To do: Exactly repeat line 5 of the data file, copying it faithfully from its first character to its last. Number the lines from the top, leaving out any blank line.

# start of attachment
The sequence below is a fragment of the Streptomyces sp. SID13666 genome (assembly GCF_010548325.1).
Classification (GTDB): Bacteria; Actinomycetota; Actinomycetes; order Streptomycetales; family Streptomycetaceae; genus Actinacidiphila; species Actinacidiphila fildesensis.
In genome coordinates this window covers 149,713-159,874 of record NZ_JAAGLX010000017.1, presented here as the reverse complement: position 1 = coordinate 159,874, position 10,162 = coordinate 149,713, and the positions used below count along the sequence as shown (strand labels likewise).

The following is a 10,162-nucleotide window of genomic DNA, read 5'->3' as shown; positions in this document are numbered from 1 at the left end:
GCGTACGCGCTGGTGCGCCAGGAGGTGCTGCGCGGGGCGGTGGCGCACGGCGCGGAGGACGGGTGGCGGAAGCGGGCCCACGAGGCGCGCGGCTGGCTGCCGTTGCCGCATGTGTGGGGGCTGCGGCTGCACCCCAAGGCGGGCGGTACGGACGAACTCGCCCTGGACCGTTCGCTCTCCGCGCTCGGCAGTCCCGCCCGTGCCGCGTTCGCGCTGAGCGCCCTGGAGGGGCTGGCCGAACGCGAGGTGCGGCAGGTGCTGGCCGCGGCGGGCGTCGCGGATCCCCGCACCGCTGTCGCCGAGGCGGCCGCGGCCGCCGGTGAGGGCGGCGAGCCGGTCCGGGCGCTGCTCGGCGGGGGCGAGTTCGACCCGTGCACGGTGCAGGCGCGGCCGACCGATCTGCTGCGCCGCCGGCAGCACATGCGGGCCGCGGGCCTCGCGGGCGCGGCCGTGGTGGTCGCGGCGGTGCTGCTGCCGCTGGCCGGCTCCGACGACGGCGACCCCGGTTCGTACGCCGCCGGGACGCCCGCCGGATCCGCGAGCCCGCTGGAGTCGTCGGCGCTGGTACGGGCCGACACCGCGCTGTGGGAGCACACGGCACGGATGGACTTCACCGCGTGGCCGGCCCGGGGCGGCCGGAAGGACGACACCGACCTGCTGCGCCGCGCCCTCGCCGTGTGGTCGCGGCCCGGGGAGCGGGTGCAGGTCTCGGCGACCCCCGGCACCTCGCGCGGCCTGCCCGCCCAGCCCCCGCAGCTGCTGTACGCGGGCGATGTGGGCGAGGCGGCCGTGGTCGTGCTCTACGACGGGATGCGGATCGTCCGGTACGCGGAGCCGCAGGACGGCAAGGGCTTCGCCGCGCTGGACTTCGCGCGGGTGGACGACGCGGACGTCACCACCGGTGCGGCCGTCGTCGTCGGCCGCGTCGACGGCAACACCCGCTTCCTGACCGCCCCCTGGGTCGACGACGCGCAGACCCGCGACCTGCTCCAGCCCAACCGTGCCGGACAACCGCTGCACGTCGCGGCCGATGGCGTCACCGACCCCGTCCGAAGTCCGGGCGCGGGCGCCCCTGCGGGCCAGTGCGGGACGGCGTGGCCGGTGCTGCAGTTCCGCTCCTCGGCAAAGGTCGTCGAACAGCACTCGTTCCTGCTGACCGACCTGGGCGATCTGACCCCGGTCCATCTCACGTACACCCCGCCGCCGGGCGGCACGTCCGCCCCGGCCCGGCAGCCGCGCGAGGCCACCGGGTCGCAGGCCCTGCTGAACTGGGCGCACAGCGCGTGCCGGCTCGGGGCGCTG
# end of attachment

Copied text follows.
GCGTACGCGCTGGTGCGCCAGGAGGTGCTGCGCGGGGCGGTGGCGCACGGCGCGGAGGACGGGTGGCGGAAGCGGGCCCACGAGGCGCGCGGCTGGCTGCCGTTGCCGCATGTGTGGGGGCTGCGGCTGCACCCCAAGGCGGGCGGTACGGACGAACTCGCCCTGGACCGTTCGCTCTCCGCGCTCGGCAGTCCCGCCCGTGCCGCGTTCGCGCTGAGCGCCCTGGAGGGGCTGGCCGAACGCGAGGTGCGGCAGGTGCTGGCCGCGGCGGGCGTCGCGGATCCCCGCACCGCTGTCGCCGAGGCGGCCGCGGCCGCCGGTGAGGGCGGCGAGCCGGTCCGGGCGCTGCTCGGCGGGGGCGAGTTCGACCCGTGCACGGTGCAGGCGCGGCCGACCGATCTGCTGCGCCGCCGGCAGCACATGCGGGCCGCGGGCCTCGCGGGCGCGGCCGTGGTGGTCGCGGCGGTGCTGCTGCCGCTGGCCGGCTCCGACGACGGCGACCCCGGTTCGTACGCCGCCGGGACGCCCGCCGGATCCGCGAGCCCGCTGGAGTCGTCGGCGCTGGTACGGGCCGACACCGCGCTGTGGGAGCACACGGCACGGATGGACTTCACCGCGTGGCCGGCCCGGGGCGGCCGGAAGGACGACACCGACCTGCTGCGCCGCGCCCTCGCCGTGTGGTCGCGGCCCGGGGAGCGGGTGCAGGTCTCGGCGACCCCCGGCACCTCGCGCGGCCTGCCCGCCCAGCCCCCGCAGCTGCTGTACGCGGGCGATGTGGGCGAGGCGGCCGTGGTCGTGCTCTACGACGGGATGCGGATCGTCCGGTACGCGGAGCCGCAGGACGGCAAGGGCTTCGCCGCGCTGGACTTCGCGCGGGTGGACGACGCGGACGTCACCACCGGTGCGGCCGTCGTCGTCGGCCGCGTCGACGGCAACACCCGCTTCCTGACCGCCCCCTGGGTCGACGACGCGCAGACCCGCGACCTGCTCCAGCCCAACCGTGCCGGACAACCGCTGCACGTCGCGGCCGATGGCGTCACCGACCCCGTCCGAAGTCCGGGCGCGGGCGCCCCTGCGGGCCAGTGCGGGACGGCGTGGCCGGTGCTGCAGTTCCGCTCCTCGGCAAAGGTCGTCGAACAGCACTCGTTCCTGCTGACCGACCTGGGCGATCTGACCCCGGTCCATCTCACGTACACCCCGCCGCCGGGCGGCACGTCCGCCCCGGCCCGGCAGCCGCGCGAGGCCACCGGGTCGCAGGCCCTGCTGAACTGGGCGCACAGCGCGTGCCGGCTCGGGGCGCTG